Conflict of Interest

The authors declare that the research was conducted in the absence of any commercial or financial relationships that could be construed as a potential conflict of interest.

Supplementary Material

The Supplementary Material for this article can be found online at:


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Keywords: ischemic heart disease, ethnicity, all-cause mortality, disparity, heart disease

Citation: Abu-Much A, Nof E, Bragazzi NL, Younis A, Hochstein D, Younis A, Shlomo N, Fardman A, Goldenberg I, Klempfner R and Beinart R (2021) Ethnic Disparity in Mortality Among Ischemic Heart Disease Patients. A-20 Years Outcome Study From Israel. Front. Cardiovasc. Med. 8:661390. doi: 10.3389/fcvm.2021.661390

Received: 30 January 2021; Accepted: 07 June 2021;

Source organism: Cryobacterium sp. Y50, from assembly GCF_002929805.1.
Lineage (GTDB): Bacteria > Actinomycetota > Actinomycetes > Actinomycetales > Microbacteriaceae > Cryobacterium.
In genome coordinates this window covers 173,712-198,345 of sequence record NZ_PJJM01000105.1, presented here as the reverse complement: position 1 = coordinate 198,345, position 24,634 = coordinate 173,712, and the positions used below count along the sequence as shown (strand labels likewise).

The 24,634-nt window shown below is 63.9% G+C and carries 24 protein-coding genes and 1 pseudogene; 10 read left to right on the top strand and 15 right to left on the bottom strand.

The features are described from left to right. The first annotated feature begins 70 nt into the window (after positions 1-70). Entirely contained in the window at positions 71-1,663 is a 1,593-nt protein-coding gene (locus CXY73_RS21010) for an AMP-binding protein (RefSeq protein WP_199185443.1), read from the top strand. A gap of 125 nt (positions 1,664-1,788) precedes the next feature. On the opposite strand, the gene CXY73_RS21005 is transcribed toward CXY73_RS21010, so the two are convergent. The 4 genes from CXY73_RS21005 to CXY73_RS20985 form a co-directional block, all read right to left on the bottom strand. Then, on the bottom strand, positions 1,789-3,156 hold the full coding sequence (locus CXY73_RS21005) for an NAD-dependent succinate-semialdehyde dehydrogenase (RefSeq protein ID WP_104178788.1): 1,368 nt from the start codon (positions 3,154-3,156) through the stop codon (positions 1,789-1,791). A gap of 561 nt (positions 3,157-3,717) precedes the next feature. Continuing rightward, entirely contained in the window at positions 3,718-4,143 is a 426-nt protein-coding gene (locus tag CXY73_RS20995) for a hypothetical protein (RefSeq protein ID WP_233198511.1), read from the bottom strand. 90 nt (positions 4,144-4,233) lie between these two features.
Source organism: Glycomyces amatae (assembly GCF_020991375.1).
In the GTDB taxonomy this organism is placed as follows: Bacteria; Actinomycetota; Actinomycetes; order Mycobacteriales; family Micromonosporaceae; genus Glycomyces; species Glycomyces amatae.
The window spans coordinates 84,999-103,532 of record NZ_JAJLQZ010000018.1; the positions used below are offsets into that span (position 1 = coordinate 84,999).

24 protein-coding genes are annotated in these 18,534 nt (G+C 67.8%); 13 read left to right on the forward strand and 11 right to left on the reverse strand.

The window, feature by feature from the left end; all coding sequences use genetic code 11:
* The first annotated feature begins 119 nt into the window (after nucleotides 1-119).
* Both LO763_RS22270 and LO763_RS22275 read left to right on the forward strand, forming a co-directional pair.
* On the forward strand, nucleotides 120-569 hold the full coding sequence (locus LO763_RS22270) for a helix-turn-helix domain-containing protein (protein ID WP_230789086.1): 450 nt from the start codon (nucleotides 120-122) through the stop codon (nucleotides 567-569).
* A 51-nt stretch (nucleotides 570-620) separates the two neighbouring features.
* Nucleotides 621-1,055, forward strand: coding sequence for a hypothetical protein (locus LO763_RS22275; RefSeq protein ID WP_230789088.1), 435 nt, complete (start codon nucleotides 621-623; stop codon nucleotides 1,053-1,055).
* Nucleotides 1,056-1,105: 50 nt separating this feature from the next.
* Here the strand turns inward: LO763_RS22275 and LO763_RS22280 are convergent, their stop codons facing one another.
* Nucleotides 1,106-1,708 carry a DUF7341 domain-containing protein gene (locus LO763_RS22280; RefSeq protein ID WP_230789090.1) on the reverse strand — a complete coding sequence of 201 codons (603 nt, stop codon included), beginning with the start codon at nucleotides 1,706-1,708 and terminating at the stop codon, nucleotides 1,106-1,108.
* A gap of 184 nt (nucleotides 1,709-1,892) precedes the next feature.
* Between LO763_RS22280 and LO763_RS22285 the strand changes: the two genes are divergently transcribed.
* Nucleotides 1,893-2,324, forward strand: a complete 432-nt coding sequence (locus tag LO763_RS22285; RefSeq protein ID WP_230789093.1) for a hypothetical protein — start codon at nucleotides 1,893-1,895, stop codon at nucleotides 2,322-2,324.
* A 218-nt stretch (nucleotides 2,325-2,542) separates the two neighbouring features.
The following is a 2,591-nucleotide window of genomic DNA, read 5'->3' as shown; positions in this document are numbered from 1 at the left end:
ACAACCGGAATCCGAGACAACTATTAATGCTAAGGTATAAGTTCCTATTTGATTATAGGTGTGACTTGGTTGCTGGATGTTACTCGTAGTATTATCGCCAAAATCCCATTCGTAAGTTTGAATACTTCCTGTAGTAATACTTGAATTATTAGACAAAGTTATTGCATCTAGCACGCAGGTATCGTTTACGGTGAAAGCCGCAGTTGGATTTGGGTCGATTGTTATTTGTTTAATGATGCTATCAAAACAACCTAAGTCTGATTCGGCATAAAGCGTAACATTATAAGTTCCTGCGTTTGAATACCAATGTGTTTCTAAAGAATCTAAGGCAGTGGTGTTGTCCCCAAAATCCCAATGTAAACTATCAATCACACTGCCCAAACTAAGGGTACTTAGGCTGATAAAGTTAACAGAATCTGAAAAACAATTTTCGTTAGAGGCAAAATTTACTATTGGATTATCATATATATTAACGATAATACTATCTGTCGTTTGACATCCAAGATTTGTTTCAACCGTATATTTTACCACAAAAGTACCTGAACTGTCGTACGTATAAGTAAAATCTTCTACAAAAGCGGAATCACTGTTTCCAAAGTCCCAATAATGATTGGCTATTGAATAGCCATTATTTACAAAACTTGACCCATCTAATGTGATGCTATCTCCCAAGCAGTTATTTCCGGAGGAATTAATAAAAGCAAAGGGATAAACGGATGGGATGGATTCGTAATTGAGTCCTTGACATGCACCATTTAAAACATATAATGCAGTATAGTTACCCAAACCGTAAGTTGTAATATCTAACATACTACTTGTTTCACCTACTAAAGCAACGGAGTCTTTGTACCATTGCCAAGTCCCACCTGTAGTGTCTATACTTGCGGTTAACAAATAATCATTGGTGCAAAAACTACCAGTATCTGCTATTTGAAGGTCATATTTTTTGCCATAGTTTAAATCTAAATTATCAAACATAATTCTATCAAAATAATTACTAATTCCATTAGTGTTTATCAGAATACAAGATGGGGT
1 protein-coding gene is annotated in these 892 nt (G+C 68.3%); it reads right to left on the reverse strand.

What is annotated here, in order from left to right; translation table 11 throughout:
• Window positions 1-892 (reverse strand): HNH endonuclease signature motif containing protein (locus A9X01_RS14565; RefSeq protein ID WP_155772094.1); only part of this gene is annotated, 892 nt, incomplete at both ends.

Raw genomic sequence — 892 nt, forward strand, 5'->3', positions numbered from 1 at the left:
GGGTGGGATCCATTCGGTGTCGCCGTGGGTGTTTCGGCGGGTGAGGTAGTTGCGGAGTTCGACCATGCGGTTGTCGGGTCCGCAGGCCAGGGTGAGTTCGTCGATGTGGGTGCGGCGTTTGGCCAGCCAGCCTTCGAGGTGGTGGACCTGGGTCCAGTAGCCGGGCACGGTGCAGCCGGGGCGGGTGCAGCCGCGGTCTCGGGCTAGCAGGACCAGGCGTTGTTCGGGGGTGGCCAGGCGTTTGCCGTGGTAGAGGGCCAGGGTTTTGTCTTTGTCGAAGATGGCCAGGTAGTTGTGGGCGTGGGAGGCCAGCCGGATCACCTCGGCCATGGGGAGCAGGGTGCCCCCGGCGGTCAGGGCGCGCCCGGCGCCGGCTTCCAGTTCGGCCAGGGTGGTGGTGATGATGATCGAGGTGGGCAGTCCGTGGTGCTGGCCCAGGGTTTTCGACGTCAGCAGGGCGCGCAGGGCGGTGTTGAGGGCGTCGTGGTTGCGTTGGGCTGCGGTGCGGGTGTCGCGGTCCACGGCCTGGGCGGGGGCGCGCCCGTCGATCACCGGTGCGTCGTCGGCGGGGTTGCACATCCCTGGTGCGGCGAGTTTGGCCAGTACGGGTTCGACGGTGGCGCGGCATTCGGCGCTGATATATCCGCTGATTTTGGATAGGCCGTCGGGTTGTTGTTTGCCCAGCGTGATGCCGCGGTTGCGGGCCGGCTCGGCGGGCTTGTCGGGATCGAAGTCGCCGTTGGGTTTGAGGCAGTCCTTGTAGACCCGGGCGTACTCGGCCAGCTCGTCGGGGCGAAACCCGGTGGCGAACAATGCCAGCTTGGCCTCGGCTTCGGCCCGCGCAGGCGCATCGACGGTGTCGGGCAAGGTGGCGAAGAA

Published: 30 June 2021.

Edited by:

Hack-Lyoung Kim, Seoul Metropolitan Government - Seoul National University Boramae Medical Center, South Korea

Reviewed by:

Sang-Ho Jo, Hallym University Sacred Heart Hospital, South Korea
Minkwan Kim, Yonsei University, South Korea

Copyright © 2021 Abu-Much, Nof, Bragazzi, Younis, Hochstein, Younis, Shlomo, Fardman, Goldenberg, Klempfner and Beinart. This is an open-access article distributed under the terms of the Creative Commons Attribution License (CC BY). The use, distribution or reproduction in other forums is permitted, provided the original author(s) and the copyright owner(s) are credited and that the original publication in this journal is cited, in accordance with accepted academic practice. No use, distribution or reproduction is permitted which does not comply with these terms.

*Correspondence: Arsalan Abu-Much,

These authors have contributed equally to this work